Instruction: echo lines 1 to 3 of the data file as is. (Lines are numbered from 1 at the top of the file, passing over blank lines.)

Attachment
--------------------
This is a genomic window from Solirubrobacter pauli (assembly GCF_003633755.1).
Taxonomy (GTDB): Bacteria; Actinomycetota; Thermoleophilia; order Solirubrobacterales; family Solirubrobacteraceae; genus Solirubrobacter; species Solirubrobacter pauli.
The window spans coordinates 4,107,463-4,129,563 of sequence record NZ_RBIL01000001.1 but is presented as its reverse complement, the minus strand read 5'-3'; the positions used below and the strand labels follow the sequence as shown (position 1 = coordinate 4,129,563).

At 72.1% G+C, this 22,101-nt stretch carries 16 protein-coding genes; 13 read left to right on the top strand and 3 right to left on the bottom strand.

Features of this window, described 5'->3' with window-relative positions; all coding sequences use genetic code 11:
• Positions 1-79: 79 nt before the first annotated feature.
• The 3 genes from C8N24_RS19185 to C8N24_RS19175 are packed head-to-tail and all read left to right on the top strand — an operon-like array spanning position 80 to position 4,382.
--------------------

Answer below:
This is a genomic window from Solirubrobacter pauli (assembly GCF_003633755.1).
Taxonomy (GTDB): Bacteria; Actinomycetota; Thermoleophilia; order Solirubrobacterales; family Solirubrobacteraceae; genus Solirubrobacter; species Solirubrobacter pauli.
The window spans coordinates 4,107,463-4,129,563 of sequence record NZ_RBIL01000001.1 but is presented as its reverse complement, the minus strand read 5'-3'; the positions used below and the strand labels follow the sequence as shown (position 1 = coordinate 4,129,563).